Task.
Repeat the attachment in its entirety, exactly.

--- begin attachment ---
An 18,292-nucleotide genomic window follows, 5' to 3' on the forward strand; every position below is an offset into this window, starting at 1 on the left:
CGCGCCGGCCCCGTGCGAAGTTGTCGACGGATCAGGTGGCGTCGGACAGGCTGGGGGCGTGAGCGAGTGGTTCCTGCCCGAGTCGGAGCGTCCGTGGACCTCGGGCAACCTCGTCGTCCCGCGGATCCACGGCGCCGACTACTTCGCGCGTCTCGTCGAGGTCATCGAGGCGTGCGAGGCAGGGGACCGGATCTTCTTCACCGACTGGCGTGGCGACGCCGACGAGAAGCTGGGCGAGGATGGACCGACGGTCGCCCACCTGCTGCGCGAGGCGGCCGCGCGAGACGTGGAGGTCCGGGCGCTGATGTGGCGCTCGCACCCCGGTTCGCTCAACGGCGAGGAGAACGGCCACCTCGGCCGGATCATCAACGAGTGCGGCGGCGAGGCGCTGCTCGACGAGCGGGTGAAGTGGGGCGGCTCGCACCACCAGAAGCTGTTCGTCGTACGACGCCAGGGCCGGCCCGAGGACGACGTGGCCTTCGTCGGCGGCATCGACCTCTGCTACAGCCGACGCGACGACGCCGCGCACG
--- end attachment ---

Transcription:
An 18,292-nucleotide genomic window follows, 5' to 3' on the forward strand; every position below is an offset into this window, starting at 1 on the left:
CGCGCCGGCCCCGTGCGAAGTTGTCGACGGATCAGGTGGCGTCGGACAGGCTGGGGGCGTGAGCGAGTGGTTCCTGCCCGAGTCGGAGCGTCCGTGGACCTCGGGCAACCTCGTCGTCCCGCGGATCCACGGCGCCGACTACTTCGCGCGTCTCGTCGAGGTCATCGAGGCGTGCGAGGCAGGGGACCGGATCTTCTTCACCGACTGGCGTGGCGACGCCGACGAGAAGCTGGGCGAGGATGGACCGACGGTCGCCCACCTGCTGCGCGAGGCGGCCGCGCGAGACGTGGAGGTCCGGGCGCTGATGTGGCGCTCGCACCCCGGTTCGCTCAACGGCGAGGAGAACGGCCACCTCGGCCGGATCATCAACGAGTGCGGCGGCGAGGCGCTGCTCGACGAGCGGGTGAAGTGGGGCGGCTCGCACCACCAGAAGCTGTTCGTCGTACGACGCCAGGGCCGGCCCGAGGACGACGTGGCCTTCGTCGGCGGCATCGACCTCTGCTACAGCCGACGCGACGACGCCGCGCACG